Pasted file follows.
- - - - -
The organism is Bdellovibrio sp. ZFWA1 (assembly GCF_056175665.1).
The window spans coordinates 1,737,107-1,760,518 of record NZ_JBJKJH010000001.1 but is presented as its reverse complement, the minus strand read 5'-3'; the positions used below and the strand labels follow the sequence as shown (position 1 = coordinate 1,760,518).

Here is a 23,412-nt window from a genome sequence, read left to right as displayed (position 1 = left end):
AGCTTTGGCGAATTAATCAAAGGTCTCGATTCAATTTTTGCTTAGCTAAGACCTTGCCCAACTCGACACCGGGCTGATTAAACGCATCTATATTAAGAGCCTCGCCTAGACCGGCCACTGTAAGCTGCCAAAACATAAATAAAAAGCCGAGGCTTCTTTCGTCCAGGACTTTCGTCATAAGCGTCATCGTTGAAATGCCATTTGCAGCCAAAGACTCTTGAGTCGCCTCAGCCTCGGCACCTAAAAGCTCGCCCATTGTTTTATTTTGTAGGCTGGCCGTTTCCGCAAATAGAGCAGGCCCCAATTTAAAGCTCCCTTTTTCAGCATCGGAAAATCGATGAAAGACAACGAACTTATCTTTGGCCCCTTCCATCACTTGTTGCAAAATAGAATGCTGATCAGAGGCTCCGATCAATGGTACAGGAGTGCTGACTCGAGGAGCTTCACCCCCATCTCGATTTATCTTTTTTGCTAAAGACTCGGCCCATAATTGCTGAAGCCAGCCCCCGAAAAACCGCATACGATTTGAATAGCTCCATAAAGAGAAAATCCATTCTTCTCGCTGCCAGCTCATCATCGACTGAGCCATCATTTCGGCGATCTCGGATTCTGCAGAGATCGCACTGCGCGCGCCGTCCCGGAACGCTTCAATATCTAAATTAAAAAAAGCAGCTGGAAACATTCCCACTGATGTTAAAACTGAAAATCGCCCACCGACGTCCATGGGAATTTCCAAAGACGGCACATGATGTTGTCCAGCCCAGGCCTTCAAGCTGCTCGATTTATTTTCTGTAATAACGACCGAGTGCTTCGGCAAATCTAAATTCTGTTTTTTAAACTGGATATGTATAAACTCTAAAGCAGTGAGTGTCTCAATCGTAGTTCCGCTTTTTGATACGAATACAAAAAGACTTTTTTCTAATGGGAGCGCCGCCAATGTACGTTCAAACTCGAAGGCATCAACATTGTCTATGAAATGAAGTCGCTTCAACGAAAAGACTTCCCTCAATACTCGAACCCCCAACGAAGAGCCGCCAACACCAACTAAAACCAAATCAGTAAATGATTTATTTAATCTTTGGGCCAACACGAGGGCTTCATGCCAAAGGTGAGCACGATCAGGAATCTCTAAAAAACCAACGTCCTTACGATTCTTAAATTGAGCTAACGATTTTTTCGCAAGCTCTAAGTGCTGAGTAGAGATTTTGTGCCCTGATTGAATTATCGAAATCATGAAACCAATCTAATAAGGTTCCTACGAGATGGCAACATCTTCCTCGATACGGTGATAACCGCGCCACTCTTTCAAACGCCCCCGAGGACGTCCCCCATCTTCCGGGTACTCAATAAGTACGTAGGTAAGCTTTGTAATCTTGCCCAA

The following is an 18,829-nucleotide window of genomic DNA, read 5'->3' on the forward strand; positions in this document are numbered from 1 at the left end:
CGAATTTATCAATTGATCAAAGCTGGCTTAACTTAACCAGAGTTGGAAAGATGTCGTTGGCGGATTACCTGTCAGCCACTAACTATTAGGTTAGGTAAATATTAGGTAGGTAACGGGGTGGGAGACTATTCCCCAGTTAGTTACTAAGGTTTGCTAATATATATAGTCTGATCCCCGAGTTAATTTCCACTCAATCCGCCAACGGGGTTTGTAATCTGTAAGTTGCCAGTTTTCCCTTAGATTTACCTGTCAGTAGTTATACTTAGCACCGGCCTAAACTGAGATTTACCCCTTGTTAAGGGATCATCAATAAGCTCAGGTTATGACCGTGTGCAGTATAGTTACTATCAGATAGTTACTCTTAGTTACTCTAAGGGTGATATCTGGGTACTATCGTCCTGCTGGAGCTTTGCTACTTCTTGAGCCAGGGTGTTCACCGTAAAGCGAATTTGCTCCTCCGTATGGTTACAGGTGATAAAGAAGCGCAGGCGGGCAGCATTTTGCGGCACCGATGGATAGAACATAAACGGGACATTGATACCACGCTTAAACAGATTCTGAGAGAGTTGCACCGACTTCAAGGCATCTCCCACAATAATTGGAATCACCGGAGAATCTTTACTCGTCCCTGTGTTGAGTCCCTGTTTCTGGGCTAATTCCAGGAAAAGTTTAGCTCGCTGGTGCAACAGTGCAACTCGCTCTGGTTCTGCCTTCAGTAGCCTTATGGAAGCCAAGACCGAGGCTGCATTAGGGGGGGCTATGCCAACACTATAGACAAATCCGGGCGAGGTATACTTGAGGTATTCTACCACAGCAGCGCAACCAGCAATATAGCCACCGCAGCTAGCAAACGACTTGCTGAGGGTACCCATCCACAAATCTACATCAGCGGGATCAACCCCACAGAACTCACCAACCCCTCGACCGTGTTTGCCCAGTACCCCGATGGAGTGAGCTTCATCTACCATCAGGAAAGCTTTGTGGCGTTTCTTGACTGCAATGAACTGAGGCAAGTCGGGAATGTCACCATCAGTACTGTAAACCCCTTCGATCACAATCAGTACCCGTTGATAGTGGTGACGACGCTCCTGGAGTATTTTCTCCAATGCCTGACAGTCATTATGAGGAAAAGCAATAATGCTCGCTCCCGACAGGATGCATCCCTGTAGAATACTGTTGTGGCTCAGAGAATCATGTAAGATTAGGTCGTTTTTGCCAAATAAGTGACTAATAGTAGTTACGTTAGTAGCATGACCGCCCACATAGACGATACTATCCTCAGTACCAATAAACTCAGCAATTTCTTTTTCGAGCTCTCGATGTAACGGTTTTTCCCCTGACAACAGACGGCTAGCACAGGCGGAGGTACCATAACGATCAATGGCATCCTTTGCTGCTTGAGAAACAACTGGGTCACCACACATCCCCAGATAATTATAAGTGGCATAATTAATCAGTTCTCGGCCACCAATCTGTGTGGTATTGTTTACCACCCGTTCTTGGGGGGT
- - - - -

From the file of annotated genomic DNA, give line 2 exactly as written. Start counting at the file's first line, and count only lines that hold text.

The window spans coordinates 1,737,107-1,760,518 of record NZ_JBJKJH010000001.1 but is presented as its reverse complement, the minus strand read 5'-3'; the positions used below and the strand labels follow the sequence as shown (position 1 = coordinate 1,760,518).